TABLE______________________________________ m.p. (a).sub.D c solvent______________________________________hecogenyl β-D-glucoside 250-251° -10° 0,92 CHCl.sub.3tetraacetatetigogenyl β-D-glucosidetetraacetate 204-205° -50° 1,00 CHCl.sub.3diosgenyl β-D-galactosidetetraacetatediosgenyl β-D-maltosideoctaacetatediosgenyl β-D-lactosideoctaacetatetigogenyl β-D-galactosidetetraacetate 270° -44 1,0 CHCl.sub.3hecogenyl β-D-glucoside 283-286° cryst. at approx. 260° -22° 1,43 C.sub.5 H.sub.5 Nticogenyl β-D-glucoside 267-270°diosgenyl β-D-galactoside 224° dec.diosgenyl β-D-maltosidediosgenyl β-D-lactosidetigogenyl β-D-galactoside 236-238 -65° 0.9 CHCl.sub.3______________________________________
(a) The preparation of lactose-corn starch powders incorporating diosgenyl β-D-glucoside:
A boiling hot solution of diosgenyl glucoside (15 g) in chloroform (2,25 l) and ethanol (750 ml) is mixed with lactose powder (1 kg) of a particle size not exceeding 0,15 mm. The resulting slurry is dried with constant stirring and the impregnated lactose is reduced to its original particle size before it is mixed with corn starch (9 kg) and magnesium stearate (50 g). Capsules are readily filled with this mixture. Thus a capsule containing 100 mg of the mixture will carry approximately 0,15 mg diosgenyl β-D-glucoside, 10 mg of lactose, 90 mg of corn starch as well as 0,5 mg of magnesium stearate.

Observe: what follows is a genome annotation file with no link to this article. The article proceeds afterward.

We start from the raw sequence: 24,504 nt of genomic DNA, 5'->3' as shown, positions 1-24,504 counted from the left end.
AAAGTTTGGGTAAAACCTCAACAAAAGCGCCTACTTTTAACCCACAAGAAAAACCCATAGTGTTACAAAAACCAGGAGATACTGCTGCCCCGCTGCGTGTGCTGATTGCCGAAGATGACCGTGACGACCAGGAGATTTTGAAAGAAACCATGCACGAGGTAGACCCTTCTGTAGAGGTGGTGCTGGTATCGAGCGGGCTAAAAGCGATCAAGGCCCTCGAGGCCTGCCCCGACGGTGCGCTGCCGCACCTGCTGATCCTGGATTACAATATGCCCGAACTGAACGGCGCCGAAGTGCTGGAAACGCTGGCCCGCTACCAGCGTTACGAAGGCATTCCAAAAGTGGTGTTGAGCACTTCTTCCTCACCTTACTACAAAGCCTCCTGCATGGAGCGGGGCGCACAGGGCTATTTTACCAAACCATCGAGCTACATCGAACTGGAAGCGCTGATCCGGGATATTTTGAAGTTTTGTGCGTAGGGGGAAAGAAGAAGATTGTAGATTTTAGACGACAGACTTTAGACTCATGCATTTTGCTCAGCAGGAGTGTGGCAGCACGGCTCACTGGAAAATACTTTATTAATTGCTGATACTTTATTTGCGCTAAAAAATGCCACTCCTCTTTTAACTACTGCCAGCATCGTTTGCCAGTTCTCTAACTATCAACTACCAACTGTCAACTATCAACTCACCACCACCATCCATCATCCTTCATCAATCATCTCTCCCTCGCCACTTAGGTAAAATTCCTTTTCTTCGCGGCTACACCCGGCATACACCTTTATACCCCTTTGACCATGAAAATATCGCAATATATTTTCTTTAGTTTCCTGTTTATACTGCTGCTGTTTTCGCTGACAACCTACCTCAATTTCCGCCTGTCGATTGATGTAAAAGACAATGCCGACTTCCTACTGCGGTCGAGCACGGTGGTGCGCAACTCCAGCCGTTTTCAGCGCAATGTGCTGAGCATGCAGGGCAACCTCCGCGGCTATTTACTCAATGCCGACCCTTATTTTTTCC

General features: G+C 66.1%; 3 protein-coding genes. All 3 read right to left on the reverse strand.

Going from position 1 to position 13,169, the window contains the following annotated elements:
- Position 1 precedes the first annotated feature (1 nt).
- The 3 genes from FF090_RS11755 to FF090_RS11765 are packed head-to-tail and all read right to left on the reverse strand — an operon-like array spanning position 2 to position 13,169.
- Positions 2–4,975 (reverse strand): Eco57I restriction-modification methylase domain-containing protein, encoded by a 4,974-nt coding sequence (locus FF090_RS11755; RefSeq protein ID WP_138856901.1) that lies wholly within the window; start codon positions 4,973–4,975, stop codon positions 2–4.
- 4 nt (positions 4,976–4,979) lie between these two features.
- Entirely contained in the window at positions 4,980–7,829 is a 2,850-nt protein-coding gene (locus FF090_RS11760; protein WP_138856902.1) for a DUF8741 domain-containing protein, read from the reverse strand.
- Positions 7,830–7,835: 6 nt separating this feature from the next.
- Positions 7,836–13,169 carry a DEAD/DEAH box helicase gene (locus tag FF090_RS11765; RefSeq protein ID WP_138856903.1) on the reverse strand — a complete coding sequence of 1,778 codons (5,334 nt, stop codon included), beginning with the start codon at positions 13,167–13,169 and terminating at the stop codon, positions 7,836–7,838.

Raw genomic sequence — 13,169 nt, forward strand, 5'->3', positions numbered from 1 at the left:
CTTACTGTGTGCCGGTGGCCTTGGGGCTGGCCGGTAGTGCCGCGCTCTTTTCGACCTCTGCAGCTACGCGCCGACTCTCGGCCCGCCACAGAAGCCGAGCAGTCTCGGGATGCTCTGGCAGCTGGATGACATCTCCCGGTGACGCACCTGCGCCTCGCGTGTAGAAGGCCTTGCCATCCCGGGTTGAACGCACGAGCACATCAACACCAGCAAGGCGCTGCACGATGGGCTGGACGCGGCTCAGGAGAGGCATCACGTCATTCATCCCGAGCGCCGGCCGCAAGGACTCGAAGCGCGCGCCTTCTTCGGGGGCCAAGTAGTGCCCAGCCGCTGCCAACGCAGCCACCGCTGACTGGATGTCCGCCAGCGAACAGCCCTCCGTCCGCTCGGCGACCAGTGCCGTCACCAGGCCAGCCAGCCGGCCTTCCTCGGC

(b) The preparation of lactose granulates containing diosgenyl β-D-glucoside:
A boiling hot solution of diosgenyl glucoside (5 g) in ethanol (5 l) is mixed with lactose (3,32 kg) of a particle size not exceeding 0,15 mm. The agitated slurry is dried and the impregnated lactose is then reduced to the original particle size before it is converted into granules of 0,7-1-2 mm particle sizes. This granulated product is also suitable for filling into capsules, where for example a capsule containing 100 mg granulate carries 0,15 mg diosgenyl β-D-glucoside.
(c) The preparation of tablets containing diosgenyl β-D-glucoside:
A slurry, prepared by mixing lactose (900 g) with a hot solution of diosgenyl glucoside (1,25 g) in chloroform (1 l), is dried at room temperature and under a vacuum with constant agitation. The powdered product is then thoroughly mixed with potato starch (2,1 kg). The impegnated lactose-starch mixture is granulated by treating it with an aqueous solution (2,5 l) containing gelatine (250 g) and glycerine (5 g). The granulate, dried under reduced pressure at room temperature is converted by known methods into 400 mg tablets. Each tablet then contains 0,15 mg diosgenyl β-D-glucoside, 110,56 mg lactose, 257,97 mg potato starch, 30,31 mg gelatine and 0,61 mg glycerine.
(d) The preparation of hecogenyl β-D-glucoside containing dragees: